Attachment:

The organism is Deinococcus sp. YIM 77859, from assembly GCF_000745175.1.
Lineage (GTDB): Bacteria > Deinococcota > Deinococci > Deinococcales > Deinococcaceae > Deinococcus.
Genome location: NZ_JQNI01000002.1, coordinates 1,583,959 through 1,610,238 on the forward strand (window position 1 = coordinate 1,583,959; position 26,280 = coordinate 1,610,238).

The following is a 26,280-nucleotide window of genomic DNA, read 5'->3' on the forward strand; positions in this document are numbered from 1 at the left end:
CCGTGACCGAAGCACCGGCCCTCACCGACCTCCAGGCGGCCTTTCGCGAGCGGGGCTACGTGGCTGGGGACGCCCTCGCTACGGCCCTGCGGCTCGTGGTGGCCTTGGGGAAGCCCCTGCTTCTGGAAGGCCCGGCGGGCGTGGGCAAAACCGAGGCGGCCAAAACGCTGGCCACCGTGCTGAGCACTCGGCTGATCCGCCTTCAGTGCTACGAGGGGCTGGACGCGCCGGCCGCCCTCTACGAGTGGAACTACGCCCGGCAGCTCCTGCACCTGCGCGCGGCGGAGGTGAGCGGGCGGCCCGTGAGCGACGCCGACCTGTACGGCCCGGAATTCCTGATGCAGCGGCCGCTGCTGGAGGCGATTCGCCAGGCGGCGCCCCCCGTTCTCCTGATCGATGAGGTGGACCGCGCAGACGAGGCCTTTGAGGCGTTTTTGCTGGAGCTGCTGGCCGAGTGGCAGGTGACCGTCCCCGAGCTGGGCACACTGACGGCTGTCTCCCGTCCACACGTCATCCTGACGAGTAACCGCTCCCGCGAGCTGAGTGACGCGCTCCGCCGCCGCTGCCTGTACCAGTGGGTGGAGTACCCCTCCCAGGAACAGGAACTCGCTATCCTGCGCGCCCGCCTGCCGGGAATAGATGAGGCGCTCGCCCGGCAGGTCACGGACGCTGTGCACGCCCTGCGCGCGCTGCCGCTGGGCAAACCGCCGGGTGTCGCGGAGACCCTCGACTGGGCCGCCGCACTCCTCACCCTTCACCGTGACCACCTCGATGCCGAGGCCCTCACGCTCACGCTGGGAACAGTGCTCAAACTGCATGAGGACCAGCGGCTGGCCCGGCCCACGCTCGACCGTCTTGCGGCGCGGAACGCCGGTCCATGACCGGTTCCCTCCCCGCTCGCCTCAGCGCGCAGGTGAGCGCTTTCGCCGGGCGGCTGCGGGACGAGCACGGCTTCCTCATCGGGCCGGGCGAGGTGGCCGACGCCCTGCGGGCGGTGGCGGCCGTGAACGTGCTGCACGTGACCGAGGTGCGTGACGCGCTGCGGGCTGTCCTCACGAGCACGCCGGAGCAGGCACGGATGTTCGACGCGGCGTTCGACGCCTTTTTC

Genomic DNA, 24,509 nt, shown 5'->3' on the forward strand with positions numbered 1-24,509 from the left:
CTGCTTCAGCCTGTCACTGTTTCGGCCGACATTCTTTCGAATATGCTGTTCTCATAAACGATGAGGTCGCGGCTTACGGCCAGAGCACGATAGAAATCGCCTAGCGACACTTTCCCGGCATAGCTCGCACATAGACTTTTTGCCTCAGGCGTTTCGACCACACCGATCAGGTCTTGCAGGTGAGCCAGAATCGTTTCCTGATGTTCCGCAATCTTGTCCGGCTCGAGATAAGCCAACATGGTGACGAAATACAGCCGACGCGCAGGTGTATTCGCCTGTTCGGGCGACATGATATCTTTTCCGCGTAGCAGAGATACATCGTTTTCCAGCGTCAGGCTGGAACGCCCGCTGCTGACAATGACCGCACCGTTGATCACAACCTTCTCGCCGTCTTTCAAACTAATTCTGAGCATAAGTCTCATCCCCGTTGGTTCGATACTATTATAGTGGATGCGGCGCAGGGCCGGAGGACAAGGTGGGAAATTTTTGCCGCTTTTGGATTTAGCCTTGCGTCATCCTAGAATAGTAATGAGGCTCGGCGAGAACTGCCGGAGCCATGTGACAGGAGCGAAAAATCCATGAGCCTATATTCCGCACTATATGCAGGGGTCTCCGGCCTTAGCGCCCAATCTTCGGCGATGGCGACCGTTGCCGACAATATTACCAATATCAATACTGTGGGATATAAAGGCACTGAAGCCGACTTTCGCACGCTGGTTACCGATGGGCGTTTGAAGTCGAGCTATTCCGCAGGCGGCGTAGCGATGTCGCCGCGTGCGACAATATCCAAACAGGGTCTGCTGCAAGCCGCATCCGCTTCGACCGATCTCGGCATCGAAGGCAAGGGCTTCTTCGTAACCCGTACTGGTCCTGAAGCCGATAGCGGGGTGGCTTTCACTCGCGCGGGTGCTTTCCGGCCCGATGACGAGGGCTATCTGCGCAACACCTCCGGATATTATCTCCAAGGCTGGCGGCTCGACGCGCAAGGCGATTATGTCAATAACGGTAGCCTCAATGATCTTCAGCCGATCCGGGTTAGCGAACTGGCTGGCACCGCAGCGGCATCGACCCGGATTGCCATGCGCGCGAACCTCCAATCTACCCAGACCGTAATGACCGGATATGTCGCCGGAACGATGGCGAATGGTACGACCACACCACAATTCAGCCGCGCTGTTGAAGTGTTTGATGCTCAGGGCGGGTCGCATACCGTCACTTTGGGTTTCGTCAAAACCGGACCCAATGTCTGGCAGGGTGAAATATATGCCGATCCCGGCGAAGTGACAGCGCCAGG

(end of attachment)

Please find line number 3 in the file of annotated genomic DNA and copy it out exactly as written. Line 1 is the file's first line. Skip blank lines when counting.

Genome location: NZ_JQNI01000002.1, coordinates 1,583,959 through 1,610,238 on the forward strand (window position 1 = coordinate 1,583,959; position 26,280 = coordinate 1,610,238).